However, Alta users may not want to use their old straps after trying out the Alta HR’s. The latter has a much more secure wristband, which features a buckle and an additional loop to hold the excess strap in place. The original device has a push-in mechanism with no loop to secure the connection. Many Alta users have had issues with their bands coming unhooked and even falling off without their knowledge, so the Alta HR’s strap is a welcome upgrade.
While Fitbit makes some of the most functional fitness trackers on the market, water-resistance is one area where the company struggles to keep up with the competition. The Alta HR is no exception.
Outside of the Fitbit Flex 2 — which is swimproof — the Alta is the company’s only wrist-worn device suitable for use in the shower. Considering how similar the Alta HR is to its predecessor, it’s pretty disappointing that Fitbit couldn’t carry over the same water-resistance. Being merely splashproof hurts the Alta HR’s case as an all-day device.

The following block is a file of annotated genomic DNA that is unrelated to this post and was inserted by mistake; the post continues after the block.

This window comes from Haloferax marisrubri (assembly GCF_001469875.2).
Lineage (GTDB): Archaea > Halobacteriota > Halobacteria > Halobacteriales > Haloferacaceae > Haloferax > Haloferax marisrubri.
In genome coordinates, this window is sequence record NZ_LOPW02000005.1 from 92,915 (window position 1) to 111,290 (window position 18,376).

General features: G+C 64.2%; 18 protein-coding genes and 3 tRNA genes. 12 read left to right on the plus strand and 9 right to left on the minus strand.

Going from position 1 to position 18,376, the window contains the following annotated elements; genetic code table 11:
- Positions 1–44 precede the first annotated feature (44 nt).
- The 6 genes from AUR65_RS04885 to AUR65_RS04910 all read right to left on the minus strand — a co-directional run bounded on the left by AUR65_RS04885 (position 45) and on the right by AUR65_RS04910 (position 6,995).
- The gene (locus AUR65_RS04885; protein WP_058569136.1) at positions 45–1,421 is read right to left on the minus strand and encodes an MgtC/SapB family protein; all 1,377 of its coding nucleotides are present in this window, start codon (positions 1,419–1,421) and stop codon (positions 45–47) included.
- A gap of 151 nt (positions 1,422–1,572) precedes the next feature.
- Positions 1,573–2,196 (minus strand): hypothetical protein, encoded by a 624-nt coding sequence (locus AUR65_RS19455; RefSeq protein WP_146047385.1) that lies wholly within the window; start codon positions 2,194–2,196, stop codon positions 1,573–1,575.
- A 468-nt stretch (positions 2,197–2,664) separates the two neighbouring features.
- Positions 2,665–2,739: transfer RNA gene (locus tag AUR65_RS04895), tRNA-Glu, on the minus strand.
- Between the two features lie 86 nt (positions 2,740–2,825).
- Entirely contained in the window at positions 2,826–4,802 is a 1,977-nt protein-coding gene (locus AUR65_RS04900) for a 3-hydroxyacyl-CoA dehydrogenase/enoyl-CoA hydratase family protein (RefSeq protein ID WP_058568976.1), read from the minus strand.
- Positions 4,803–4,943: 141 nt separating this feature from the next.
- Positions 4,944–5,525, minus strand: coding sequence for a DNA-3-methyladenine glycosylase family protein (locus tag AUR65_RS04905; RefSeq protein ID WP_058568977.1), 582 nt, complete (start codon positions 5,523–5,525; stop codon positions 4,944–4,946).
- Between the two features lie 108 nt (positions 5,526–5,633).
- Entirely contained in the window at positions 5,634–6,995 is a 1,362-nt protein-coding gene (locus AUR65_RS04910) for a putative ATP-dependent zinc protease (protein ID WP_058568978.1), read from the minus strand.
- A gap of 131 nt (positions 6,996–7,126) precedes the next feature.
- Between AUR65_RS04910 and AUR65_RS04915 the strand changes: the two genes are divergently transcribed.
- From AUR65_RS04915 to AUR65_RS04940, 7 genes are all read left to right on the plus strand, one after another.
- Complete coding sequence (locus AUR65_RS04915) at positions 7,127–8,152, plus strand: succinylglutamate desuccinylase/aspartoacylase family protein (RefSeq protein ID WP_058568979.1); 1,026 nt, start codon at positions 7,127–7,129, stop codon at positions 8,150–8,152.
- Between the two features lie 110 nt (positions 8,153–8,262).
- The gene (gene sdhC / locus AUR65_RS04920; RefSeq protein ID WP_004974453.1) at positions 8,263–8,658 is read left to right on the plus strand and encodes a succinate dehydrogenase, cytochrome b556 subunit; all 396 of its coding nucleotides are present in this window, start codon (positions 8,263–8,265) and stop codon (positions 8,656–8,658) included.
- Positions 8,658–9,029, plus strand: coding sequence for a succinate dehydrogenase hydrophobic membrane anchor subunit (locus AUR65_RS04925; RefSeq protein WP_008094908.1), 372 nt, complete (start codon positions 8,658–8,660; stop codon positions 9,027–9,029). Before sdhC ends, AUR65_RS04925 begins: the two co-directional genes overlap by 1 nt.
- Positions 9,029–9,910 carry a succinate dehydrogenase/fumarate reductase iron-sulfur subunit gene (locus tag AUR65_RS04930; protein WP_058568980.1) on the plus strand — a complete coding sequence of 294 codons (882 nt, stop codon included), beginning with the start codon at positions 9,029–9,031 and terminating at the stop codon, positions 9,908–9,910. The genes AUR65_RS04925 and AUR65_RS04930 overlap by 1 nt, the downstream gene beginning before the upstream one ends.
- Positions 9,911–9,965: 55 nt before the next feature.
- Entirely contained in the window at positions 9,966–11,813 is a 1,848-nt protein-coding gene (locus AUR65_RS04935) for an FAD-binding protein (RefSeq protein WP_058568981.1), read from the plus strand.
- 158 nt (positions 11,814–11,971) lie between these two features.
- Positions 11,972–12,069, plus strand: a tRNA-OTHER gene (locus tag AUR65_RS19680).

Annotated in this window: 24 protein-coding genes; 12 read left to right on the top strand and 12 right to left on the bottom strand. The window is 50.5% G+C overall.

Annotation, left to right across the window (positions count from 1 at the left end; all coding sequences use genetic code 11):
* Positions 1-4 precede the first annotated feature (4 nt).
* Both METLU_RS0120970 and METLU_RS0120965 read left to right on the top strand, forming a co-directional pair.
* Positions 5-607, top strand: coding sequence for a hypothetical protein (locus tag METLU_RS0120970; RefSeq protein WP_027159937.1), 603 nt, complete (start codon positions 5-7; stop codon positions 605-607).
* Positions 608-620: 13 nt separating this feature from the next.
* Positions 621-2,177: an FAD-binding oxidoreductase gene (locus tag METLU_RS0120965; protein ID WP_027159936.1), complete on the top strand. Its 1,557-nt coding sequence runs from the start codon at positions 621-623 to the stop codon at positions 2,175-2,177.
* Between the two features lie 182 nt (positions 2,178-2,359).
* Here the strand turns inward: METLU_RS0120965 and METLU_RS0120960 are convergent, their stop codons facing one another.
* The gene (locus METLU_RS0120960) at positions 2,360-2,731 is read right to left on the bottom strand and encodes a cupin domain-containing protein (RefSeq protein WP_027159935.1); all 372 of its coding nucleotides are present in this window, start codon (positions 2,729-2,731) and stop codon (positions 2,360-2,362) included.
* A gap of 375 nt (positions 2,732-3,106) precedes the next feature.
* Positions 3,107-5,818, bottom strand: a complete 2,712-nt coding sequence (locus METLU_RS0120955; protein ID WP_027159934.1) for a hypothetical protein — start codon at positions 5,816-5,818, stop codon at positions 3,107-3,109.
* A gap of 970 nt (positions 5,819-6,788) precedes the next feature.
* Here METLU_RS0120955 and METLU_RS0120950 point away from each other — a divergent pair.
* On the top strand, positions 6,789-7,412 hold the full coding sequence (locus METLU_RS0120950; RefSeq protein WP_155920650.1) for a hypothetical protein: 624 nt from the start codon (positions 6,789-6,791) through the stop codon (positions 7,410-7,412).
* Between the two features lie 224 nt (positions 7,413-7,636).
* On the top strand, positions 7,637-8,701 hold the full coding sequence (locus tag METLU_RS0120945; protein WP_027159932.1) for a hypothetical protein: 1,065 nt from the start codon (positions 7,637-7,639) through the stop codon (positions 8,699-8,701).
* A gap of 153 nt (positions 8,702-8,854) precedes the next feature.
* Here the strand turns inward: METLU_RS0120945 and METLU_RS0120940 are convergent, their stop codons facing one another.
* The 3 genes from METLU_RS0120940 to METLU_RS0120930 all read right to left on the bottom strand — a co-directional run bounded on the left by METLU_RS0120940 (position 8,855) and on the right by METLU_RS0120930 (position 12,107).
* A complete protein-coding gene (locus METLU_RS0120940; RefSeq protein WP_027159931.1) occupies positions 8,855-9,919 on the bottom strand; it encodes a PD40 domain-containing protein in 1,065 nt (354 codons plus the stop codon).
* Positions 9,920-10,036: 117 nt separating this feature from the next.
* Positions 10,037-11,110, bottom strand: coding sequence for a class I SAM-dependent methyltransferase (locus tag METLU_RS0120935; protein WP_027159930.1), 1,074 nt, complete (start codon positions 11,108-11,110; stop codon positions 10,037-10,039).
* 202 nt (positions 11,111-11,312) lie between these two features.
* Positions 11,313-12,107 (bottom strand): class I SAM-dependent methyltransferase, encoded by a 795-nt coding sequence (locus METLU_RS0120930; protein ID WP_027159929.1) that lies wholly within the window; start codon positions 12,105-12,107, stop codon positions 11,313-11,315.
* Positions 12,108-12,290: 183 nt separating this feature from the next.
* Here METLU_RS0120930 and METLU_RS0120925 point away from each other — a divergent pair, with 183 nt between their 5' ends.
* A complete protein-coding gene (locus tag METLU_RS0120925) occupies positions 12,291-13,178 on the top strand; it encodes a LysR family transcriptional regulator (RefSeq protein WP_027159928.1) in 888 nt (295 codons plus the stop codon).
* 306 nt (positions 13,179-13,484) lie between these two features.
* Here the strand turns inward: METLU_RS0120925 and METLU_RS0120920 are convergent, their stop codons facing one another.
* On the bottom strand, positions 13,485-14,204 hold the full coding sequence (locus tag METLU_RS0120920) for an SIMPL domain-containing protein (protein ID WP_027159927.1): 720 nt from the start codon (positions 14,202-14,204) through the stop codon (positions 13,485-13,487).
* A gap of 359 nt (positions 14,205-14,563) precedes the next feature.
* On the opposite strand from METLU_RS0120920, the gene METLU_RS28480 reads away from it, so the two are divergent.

And while it’s true that incorporating heart rate tech into the Alta HR’s design makes water-resistance more complicated, a comparable device like the Polar A360 manages to do both successfully.
To date, no other app rivals Fitbit’s platform. Instead of regurgitating the same data that’s available on your tracker, Fitbit’s app supplements your activity stats with graphs, daily and weekly breakdowns, and other information regarding that specific metric. The dashboard also offers tools to help you address other aspects of fitness, such as water intake and weight management.